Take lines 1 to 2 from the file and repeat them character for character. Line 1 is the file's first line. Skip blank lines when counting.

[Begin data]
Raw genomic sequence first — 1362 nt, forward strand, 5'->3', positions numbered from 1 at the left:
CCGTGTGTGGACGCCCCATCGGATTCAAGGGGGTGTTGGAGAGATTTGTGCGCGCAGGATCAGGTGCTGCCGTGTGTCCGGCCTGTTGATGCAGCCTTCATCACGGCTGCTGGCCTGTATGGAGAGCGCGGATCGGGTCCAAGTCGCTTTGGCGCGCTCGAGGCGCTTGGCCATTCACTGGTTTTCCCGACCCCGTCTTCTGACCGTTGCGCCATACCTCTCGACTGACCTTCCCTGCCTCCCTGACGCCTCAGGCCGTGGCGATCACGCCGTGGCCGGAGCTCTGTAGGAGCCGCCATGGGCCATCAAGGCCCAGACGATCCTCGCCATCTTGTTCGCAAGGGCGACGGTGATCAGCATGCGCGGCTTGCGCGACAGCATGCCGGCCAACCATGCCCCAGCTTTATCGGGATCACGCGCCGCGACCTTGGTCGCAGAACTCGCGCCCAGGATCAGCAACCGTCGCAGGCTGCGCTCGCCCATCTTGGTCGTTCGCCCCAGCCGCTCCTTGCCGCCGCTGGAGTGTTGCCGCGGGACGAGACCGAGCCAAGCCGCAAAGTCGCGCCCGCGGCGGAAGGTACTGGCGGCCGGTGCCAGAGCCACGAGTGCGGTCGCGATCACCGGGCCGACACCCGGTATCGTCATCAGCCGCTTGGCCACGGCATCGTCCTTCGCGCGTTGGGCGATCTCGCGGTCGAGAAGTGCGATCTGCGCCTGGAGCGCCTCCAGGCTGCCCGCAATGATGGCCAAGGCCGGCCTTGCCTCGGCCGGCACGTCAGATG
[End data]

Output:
Raw genomic sequence first — 1362 nt, forward strand, 5'->3', positions numbered from 1 at the left:
CCGTGTGTGGACGCCCCATCGGATTCAAGGGGGTGTTGGAGAGATTTGTGCGCGCAGGATCAGGTGCTGCCGTGTGTCCGGCCTGTTGATGCAGCCTTCATCACGGCTGCTGGCCTGTATGGAGAGCGCGGATCGGGTCCAAGTCGCTTTGGCGCGCTCGAGGCGCTTGGCCATTCACTGGTTTTCCCGACCCCGTCTTCTGACCGTTGCGCCATACCTCTCGACTGACCTTCCCTGCCTCCCTGACGCCTCAGGCCGTGGCGATCACGCCGTGGCCGGAGCTCTGTAGGAGCCGCCATGGGCCATCAAGGCCCAGACGATCCTCGCCATCTTGTTCGCAAGGGCGACGGTGATCAGCATGCGCGGCTTGCGCGACAGCATGCCGGCCAACCATGCCCCAGCTTTATCGGGATCACGCGCCGCGACCTTGGTCGCAGAACTCGCGCCCAGGATCAGCAACCGTCGCAGGCTGCGCTCGCCCATCTTGGTCGTTCGCCCCAGCCGCTCCTTGCCGCCGCTGGAGTGTTGCCGCGGGACGAGACCGAGCCAAGCCGCAAAGTCGCGCCCGCGGCGGAAGGTACTGGCGGCCGGTGCCAGAGCCACGAGTGCGGTCGCGATCACCGGGCCGACACCCGGTATCGTCATCAGCCGCTTGGCCACGGCATCGTCCTTCGCGCGTTGGGCGATCTCGCGGTCGAGAAGTGCGATCTGCGCCTGGAGCGCCTCCAGGCTGCCCGCAATGATGGCCAAGGCCGGCCTTGCCTCGGCCGGCACGTCAGATG